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K-State Today

June 20, 2017

Toews recognized and lauded by alma mater

Submitted by Anne Rubash

Michelle Toews

Michelle Toews, associate dean for research and scholarship in the College of Human Ecology, traveled to Ohio State University to receive a Career Achievement Award from the College of Education and Human Ecology. The Career Achievement Award specifically honors alumni as a result of their career accomplishments and who are continually contributing to the betterment of their profession. 

Toews began her higher education with a bachelor's degree in psychology from Ohio Dominican College, transitioning to Ohio State University for a master's degree and doctoral degree in human development and family science. Her experiences in higher education led to her desire to continue researching and teaching as a career path. She earned an assistant professorship at Texas State University after completing her doctorate, moved up to associate professor and coordinated the family and child studies graduate program before a promotion to full professor. Before she was hired away by K-State, Toews became the assistant director of graduate studies and research in the School of Family and Consumer Sciences at Texas State University.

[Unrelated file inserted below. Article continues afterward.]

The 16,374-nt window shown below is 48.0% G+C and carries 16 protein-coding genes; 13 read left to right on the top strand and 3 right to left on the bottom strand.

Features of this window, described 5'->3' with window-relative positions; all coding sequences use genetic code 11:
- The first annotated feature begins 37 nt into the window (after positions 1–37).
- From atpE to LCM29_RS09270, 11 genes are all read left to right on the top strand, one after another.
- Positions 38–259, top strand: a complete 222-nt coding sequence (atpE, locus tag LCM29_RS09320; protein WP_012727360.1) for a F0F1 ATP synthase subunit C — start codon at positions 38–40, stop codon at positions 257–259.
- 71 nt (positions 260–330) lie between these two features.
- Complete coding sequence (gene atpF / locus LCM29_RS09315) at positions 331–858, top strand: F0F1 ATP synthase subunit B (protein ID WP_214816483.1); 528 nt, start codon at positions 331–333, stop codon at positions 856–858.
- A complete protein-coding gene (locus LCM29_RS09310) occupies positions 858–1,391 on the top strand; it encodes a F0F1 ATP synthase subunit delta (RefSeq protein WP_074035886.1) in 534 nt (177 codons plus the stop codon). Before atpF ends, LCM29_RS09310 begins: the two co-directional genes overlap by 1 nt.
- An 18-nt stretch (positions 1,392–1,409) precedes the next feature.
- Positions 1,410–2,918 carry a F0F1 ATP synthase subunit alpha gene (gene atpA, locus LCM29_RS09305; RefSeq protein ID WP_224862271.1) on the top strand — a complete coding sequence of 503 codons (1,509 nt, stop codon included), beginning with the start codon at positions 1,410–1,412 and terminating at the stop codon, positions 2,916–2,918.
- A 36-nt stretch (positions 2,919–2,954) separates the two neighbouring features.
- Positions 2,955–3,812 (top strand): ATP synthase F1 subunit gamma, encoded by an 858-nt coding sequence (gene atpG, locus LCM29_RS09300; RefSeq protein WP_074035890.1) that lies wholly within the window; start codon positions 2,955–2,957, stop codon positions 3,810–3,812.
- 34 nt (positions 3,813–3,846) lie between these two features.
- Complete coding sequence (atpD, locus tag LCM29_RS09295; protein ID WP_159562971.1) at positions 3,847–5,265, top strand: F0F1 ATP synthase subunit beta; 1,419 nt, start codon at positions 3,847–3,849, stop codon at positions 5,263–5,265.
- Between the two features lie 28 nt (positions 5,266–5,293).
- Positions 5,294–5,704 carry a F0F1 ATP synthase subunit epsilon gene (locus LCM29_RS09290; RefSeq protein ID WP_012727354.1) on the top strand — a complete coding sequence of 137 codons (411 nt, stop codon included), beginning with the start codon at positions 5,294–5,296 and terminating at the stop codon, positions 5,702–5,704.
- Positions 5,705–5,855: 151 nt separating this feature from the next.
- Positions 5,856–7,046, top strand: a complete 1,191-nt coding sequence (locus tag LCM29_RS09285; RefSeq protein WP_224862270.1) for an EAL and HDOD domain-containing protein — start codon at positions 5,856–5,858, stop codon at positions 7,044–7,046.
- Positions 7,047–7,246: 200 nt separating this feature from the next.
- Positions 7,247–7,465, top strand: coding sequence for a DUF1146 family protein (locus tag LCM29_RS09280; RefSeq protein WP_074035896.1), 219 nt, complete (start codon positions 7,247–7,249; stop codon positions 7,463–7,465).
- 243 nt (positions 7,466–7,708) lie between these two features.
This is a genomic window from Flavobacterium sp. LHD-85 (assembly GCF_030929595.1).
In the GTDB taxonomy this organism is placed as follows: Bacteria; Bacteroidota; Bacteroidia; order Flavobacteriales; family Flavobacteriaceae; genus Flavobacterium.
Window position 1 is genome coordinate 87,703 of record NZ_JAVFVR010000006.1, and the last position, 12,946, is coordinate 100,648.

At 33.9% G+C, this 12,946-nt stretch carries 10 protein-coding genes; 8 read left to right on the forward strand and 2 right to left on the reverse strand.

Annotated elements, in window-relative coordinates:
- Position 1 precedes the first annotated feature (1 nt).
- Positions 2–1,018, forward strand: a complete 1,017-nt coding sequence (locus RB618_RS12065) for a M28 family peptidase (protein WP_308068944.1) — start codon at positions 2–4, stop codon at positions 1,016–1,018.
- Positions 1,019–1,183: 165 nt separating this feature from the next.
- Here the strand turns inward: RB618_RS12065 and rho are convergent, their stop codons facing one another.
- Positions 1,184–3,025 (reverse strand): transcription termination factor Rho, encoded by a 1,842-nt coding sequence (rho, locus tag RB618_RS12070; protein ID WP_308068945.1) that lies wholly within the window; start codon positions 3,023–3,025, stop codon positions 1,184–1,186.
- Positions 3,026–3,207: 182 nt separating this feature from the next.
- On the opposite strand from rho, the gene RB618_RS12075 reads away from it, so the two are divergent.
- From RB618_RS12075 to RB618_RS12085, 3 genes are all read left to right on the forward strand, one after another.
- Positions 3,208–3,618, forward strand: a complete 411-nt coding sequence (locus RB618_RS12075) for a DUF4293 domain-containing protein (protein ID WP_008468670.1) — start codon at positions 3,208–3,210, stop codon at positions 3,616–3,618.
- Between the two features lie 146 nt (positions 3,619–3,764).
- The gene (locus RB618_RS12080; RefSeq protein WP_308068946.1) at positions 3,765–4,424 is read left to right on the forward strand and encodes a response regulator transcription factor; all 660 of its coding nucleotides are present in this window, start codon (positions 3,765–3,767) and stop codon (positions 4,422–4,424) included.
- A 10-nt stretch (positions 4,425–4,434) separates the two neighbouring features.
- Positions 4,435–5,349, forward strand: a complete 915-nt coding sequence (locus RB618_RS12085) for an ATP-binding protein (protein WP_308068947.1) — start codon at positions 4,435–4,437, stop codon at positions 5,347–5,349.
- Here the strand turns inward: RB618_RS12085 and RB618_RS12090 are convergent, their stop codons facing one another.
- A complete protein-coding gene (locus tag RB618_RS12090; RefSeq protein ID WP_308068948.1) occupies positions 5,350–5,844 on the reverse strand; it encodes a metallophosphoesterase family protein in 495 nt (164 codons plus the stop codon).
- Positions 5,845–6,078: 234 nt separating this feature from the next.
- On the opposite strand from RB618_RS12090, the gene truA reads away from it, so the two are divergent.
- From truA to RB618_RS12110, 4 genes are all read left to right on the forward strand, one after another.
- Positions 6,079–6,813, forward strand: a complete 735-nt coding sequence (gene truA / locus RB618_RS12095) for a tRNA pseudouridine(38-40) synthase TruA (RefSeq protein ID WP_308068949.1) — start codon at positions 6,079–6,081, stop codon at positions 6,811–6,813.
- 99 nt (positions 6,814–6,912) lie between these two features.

In 2015, Toews made the decision to leave the heat of Texas behind for the lovely Flint Hills of Kansas. She was chosen as the newly established associate dean of research in the College of Human Ecology at Kansas State University. 

From her student days, Toews' research has been both exceptional, critical and integral among her career achievements, leading to her quick and well-deserved professional ascent. Her research-based programs in adolescent parenting and prevention of unhealthy adolescent relationships are essential to the study of young adults and the choices they make and the results of this research have the opportunity for far reaching community and societal impact. Within the structure of her research, Toews convinced a school district with a high teenage pregnancy rate to adopt a new prevention curriculum. 

She has been awarded several federal grants with faculty mentees to implement relationship education programming with adolescents. Close to K-State, in neighboring Junction City, Toews and her colleagues Amber Vennum, assistant professor of marriage and family therapy, and Elaine Johannes, extension specialist and associate professor of family studies and human services, are currently involved in a project that seeks to educate seventh and ninth graders about healthy relationships.

About her award, Toews comments that she is honored to be recognized by her alma mater for doing what she loves. She finds incredible rewards in using the research she's conducted to help youth develop healthy relationships.